“I do have more confidence, I’m prepared to do things I haven’t done before and enjoy a sense of achievement – it makes me feel good about myself.”
27th March 2019
Supported by National Lottery funding, Dundee art project ST/ART@DCA helps Lillian Malcolm regain confidence after being diagnosed with multiple sclerosis
A Dundee woman living with multiple sclerosis has told of how she has regained her confidence, created her own art works and even travelled to London thanks to a local arts project.
Supported with £9,000 of National Lottery funding, ST/ART@DCA is an arts project, led by Tayside Healthcare Arts Trust (THAT) in partnership with NHS Tayside, for people with long-term health conditions and forms a substantial part of Dundee Contemporary Art's (DCA) learning programme for adults.
Lillian Malcolm, 68, is an inspiring example of how you can cope in the face of adversity and find new hobbies, interests and friendships thanks to local community projects and collaborative partnership working.
Lillian said: “I was diagnosed when I was about 26 but I think I can trace some of the symptoms back to my teens. I wasn’t told at 26 that I had MS; I knew it was a neurological condition that I had but I wasn’t actually told until I was 43, by which time I was finding it very difficult to walk and I had to give up work. What I really miss is going out every day with a purpose. I was a big achiever before the MS took hold.
“I used to be very good at handwriting but I can’t even sign my name now, so, I didn’t think I’d be able to do any artwork because I can’t use my right hand. However, at ST/ART you have a volunteer artist with you for support and you can tell the artist exactly what you want to do. So, it’s all your ideas but they’ll help you do the work that you can’t do by yourself.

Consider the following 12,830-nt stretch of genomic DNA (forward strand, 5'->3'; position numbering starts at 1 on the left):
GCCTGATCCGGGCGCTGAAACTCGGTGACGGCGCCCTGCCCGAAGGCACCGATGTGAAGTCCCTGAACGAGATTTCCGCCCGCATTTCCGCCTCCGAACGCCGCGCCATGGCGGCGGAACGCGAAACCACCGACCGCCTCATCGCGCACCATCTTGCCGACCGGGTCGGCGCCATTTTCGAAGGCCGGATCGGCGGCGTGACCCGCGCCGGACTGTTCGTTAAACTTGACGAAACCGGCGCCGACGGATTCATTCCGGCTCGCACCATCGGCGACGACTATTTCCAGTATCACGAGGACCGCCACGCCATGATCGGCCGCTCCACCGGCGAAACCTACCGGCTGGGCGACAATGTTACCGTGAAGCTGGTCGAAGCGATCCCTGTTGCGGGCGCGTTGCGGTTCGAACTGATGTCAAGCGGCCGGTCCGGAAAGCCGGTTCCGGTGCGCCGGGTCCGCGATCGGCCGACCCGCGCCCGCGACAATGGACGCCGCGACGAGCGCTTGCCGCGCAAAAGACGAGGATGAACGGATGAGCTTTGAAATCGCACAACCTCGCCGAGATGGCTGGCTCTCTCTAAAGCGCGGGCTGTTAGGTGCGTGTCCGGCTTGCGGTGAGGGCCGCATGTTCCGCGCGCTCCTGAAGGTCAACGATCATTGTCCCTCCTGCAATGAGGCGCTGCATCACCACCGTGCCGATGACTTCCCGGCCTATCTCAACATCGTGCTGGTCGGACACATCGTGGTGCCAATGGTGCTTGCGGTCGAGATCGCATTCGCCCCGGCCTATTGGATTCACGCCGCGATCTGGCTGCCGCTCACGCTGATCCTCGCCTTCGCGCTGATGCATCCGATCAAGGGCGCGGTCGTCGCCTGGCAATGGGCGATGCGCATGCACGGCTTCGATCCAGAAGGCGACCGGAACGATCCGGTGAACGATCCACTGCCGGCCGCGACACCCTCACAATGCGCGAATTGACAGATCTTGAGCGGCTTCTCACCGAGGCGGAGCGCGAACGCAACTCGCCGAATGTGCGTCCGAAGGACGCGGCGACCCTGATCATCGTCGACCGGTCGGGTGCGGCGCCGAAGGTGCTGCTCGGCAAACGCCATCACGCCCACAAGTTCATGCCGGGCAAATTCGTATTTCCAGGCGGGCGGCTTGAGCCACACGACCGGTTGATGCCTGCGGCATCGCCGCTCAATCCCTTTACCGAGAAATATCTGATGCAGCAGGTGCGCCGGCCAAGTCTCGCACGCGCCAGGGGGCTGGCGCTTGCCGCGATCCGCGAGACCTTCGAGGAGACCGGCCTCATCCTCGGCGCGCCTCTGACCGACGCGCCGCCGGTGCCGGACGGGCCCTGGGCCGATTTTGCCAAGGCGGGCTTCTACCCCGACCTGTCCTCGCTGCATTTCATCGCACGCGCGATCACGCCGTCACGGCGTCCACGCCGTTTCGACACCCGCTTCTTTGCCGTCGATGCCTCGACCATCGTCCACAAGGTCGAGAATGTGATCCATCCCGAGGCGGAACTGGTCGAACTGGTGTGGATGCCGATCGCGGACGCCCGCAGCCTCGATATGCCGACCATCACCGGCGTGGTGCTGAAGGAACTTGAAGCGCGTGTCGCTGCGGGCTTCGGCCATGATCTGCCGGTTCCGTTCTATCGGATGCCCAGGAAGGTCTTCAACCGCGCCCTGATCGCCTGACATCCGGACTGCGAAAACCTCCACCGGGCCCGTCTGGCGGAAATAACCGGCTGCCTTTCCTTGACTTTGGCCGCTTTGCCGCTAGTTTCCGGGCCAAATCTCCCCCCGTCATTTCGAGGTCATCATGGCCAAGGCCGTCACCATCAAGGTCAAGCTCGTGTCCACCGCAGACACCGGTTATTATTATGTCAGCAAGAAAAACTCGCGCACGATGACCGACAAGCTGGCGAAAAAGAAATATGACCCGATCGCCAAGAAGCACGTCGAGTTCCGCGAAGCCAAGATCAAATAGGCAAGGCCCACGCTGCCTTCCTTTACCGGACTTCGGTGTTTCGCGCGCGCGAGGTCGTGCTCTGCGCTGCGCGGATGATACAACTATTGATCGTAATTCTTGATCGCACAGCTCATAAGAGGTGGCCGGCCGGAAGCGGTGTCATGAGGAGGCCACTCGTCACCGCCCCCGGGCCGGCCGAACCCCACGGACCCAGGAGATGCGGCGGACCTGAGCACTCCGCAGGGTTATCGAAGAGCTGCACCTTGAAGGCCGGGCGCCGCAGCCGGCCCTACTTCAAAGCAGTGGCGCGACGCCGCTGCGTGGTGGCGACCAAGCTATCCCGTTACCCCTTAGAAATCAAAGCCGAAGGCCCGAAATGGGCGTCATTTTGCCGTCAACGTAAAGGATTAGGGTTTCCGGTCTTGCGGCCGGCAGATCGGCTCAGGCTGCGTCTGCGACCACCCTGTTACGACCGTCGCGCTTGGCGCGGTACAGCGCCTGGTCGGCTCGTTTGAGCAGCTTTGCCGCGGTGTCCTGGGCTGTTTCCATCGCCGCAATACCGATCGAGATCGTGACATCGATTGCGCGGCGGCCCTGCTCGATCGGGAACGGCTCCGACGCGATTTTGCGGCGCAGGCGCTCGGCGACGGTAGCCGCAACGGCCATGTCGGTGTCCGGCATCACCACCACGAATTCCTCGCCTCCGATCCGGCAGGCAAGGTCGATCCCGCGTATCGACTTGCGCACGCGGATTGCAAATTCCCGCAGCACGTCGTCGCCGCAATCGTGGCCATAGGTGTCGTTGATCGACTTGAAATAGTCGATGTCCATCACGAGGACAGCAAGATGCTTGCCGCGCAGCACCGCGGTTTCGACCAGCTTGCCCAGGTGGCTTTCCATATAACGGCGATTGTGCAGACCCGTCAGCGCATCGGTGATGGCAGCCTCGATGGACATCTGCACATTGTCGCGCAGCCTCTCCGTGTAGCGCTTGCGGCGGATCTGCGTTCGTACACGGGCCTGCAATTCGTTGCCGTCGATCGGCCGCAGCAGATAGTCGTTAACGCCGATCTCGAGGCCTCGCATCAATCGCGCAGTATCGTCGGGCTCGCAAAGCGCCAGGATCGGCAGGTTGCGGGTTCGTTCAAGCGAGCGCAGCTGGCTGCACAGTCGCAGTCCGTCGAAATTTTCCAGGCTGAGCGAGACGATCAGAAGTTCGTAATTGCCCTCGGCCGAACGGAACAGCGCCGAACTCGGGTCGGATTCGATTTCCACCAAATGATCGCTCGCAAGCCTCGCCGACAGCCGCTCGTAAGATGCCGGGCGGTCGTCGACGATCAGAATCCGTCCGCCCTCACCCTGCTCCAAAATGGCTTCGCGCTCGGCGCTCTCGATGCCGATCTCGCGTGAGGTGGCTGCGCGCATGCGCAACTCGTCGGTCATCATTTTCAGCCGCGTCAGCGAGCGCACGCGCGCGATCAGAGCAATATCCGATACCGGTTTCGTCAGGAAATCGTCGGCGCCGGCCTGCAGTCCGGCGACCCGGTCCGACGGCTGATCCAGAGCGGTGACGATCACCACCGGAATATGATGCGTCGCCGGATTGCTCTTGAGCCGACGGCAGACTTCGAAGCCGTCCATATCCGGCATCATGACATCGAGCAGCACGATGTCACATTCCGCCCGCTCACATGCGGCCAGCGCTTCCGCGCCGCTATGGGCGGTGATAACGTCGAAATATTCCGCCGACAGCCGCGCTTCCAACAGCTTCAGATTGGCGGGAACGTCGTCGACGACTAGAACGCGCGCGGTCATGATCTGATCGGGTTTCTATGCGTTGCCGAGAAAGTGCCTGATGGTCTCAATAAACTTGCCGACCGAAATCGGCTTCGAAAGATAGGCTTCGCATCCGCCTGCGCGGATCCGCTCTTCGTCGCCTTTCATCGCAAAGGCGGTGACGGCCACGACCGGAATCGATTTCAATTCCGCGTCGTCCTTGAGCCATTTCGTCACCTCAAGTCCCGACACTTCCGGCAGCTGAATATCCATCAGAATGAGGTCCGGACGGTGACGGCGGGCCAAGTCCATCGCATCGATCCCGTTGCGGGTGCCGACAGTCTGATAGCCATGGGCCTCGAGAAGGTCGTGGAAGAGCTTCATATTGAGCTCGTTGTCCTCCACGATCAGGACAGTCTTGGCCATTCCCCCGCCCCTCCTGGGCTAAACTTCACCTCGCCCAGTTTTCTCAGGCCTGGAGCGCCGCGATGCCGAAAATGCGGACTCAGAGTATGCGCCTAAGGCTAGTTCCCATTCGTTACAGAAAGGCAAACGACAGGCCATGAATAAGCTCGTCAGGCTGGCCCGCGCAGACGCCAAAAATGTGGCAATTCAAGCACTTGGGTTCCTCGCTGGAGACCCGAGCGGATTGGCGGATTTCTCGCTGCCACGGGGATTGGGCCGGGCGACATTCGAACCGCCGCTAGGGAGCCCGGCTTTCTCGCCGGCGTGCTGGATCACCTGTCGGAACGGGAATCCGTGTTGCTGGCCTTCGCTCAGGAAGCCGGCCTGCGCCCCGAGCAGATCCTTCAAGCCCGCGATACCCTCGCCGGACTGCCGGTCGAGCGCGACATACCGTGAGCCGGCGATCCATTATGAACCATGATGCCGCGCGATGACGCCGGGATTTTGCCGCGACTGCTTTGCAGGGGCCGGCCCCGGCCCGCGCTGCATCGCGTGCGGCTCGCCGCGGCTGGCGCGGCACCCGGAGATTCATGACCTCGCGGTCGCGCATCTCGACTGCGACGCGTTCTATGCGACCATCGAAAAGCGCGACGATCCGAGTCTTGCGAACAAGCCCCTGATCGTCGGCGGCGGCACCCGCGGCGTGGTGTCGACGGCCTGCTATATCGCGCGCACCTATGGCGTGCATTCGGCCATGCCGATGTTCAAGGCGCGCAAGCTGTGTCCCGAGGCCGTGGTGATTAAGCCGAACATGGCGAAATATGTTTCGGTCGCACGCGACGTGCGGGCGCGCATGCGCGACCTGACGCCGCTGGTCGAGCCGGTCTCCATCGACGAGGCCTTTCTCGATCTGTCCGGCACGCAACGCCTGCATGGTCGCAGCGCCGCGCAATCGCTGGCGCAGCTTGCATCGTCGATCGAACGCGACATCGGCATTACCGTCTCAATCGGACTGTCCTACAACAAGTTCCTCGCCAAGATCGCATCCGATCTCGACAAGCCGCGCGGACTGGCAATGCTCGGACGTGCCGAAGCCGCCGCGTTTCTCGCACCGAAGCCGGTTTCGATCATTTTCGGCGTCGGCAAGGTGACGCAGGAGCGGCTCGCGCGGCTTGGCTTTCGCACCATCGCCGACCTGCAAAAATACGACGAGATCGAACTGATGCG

“ST/ART gives people the opportunity to feel better about themselves by using art as a form of therapy. I do have more confidence, I’m prepared to do things I haven’t done before and enjoy a sense of achievement – it makes me feel good about myself.”
Since engaging with ST/ART@DCA, Lillian has regained her confidence to an extent that allows her to enjoy a range of experiences, citing a recent trip to London as a particular highlight.
She added: “I was very hesitant about travelling when I got an invitation to go down to London to attend a reception at 10 Downing Street. I don’t think I would have done that if I hadn’t had the confidence to do something that I hadn’t done before, like ST/ART.
“The great achievement of that trip wasn’t going to 10 Downing Street, it was the fact that I managed to get on a train, travel to London, spend a couple of days away from home and come back on the train.
“If I hadn’t been going to these classes, I wouldn’t have managed to do other things in different parts of my life that I’ve gone on to do because it’s given me more confidence. ST/ART not only makes you feel good, it also makes you get out of the house.”
Chris Kelly, Projects Coordinator for THAT, said: “ST/ART is an important part of THAT’s work. The partnership with DCA allows us to bring people with medical impairments into a contemporary art space and provide them with the opportunity to work with professional artists in a high-quality environment.
“Many of our participants feel creatively restricted because of their conditions, so the boost they get from participating in the classes and creating such great work can have a huge impact on their personal wellbeing and confidence.”
More than 7,500 National Lottery grants have been invested into arts, heritage, sport and community projects in Dundee, Angus, Fife and Perth and Kinross since 1994.
To find out more about local projects, like ST/ART@DCA, funded by The National Lottery visit: www.lotterygoodcauses.org.uk or follow #ThanksTayYou.
Notes to editors
Over £3 billion of National Lottery funding has been invested into more than 62,000 arts, heritage, sport and community projects in Scotland since 1994.
Every week, National Lottery players raise £30 million for good causes from funding iconic landmarks like the V&A Dundee and the RRS Discovery that have transformed Dundee’s waterfront, to community groups supporting those most in need.
It all starts with someone buying a National Lottery ticket, and the people who play have raised over £39 billion for good causes since 1994 – funding amazing arts, screen, creative industries, sport, heritage and community projects in every corner of the UK.
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